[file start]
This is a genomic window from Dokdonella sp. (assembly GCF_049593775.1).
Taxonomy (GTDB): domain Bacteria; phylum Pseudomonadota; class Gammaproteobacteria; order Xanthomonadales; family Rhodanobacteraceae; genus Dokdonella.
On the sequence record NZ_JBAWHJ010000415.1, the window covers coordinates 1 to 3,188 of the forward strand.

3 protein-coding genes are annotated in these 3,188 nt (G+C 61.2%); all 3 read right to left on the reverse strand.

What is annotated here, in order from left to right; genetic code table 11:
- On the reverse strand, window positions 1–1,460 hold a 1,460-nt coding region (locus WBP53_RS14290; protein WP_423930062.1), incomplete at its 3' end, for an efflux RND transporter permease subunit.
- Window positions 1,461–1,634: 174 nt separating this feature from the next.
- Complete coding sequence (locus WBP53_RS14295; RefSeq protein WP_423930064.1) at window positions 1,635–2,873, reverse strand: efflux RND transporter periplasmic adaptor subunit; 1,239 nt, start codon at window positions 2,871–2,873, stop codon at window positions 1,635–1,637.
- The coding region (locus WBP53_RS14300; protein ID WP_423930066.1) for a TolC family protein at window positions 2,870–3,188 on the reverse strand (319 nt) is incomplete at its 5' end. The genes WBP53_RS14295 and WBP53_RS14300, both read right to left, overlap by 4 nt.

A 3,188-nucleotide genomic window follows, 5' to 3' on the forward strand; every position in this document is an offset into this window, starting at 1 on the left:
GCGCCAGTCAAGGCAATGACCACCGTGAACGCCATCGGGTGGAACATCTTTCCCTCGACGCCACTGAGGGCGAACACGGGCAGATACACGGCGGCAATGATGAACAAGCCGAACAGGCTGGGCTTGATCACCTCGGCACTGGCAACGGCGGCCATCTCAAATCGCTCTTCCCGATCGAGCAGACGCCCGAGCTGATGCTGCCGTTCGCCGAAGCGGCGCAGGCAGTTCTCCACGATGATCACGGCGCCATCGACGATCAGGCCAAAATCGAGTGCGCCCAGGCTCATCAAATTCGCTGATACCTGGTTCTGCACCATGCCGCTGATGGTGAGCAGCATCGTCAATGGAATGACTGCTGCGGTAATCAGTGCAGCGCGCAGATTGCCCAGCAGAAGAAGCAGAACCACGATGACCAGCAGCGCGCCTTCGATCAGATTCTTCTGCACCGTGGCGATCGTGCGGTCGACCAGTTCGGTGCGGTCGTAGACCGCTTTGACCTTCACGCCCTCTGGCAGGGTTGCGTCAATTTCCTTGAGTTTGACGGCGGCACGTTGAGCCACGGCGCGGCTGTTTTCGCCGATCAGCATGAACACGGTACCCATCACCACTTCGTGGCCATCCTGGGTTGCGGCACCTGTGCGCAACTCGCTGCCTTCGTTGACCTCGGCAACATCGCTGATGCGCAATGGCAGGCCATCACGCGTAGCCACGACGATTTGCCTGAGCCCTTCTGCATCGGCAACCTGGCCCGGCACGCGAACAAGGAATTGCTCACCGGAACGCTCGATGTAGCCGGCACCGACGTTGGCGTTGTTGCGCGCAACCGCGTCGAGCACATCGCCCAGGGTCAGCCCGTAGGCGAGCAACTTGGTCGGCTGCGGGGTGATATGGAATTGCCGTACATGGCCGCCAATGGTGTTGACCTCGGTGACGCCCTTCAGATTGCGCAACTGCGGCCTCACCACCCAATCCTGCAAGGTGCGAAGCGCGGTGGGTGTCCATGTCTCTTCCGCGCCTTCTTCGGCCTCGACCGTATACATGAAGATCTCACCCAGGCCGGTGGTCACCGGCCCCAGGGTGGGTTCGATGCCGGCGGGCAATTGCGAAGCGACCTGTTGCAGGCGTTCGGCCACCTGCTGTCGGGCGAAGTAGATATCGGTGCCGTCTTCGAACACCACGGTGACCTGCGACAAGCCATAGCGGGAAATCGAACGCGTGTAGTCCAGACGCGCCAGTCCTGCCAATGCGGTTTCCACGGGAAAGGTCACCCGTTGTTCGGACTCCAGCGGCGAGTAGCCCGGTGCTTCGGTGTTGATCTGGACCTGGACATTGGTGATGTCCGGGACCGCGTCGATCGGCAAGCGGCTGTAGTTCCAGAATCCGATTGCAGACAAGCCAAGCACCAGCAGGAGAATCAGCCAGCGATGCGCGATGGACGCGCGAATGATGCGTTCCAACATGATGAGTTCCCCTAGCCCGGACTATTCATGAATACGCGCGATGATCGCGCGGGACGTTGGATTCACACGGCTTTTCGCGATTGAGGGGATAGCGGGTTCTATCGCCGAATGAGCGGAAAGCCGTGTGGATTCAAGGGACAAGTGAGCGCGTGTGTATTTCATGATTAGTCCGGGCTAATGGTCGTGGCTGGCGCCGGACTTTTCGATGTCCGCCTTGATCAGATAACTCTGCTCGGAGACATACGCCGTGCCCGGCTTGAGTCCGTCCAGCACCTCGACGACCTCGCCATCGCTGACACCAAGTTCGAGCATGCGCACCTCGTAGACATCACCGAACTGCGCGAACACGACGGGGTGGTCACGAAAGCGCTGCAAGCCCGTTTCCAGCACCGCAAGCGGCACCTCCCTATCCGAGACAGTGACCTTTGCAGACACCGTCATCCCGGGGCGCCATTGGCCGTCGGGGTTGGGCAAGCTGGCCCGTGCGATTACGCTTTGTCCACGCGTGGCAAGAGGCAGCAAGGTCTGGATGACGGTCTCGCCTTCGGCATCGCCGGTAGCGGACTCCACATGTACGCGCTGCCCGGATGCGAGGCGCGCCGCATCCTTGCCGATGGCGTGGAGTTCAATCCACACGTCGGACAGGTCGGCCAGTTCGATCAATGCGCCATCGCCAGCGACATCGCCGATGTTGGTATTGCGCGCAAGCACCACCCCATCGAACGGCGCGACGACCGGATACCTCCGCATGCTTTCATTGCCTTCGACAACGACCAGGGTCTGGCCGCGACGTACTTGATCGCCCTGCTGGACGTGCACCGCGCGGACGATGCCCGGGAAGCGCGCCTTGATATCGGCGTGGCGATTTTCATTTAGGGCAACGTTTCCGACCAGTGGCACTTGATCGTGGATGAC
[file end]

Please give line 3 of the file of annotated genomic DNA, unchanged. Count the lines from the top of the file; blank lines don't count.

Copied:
On the sequence record NZ_JBAWHJ010000415.1, the window covers coordinates 1 to 3,188 of the forward strand.